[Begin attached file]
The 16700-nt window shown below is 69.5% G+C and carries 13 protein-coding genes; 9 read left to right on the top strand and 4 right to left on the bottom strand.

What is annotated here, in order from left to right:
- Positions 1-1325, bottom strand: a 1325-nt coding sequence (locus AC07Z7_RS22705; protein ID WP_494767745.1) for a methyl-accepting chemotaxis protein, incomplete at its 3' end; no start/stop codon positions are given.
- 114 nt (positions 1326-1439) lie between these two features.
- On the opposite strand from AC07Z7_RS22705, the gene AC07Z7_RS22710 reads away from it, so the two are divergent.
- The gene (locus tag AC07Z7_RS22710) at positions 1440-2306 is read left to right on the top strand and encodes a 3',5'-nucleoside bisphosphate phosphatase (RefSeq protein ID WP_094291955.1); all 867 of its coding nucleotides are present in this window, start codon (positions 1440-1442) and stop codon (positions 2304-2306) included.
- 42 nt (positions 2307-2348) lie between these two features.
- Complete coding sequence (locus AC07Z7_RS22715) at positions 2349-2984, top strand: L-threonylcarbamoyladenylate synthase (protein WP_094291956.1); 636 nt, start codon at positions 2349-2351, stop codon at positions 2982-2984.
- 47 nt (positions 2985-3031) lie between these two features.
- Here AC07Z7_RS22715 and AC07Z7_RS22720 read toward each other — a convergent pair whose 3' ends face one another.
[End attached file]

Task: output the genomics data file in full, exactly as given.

The 16700-nt window shown below is 69.5% G+C and carries 13 protein-coding genes; 9 read left to right on the top strand and 4 right to left on the bottom strand.

What is annotated here, in order from left to right:
- Positions 1-1325, bottom strand: a 1325-nt coding sequence (locus AC07Z7_RS22705; protein ID WP_494767745.1) for a methyl-accepting chemotaxis protein, incomplete at its 3' end; no start/stop codon positions are given.
- 114 nt (positions 1326-1439) lie between these two features.
- On the opposite strand from AC07Z7_RS22705, the gene AC07Z7_RS22710 reads away from it, so the two are divergent.
- The gene (locus tag AC07Z7_RS22710) at positions 1440-2306 is read left to right on the top strand and encodes a 3',5'-nucleoside bisphosphate phosphatase (RefSeq protein ID WP_094291955.1); all 867 of its coding nucleotides are present in this window, start codon (positions 1440-1442) and stop codon (positions 2304-2306) included.
- 42 nt (positions 2307-2348) lie between these two features.
- Complete coding sequence (locus AC07Z7_RS22715) at positions 2349-2984, top strand: L-threonylcarbamoyladenylate synthase (protein WP_094291956.1); 636 nt, start codon at positions 2349-2351, stop codon at positions 2982-2984.
- 47 nt (positions 2985-3031) lie between these two features.
- Here AC07Z7_RS22715 and AC07Z7_RS22720 read toward each other — a convergent pair whose 3' ends face one another.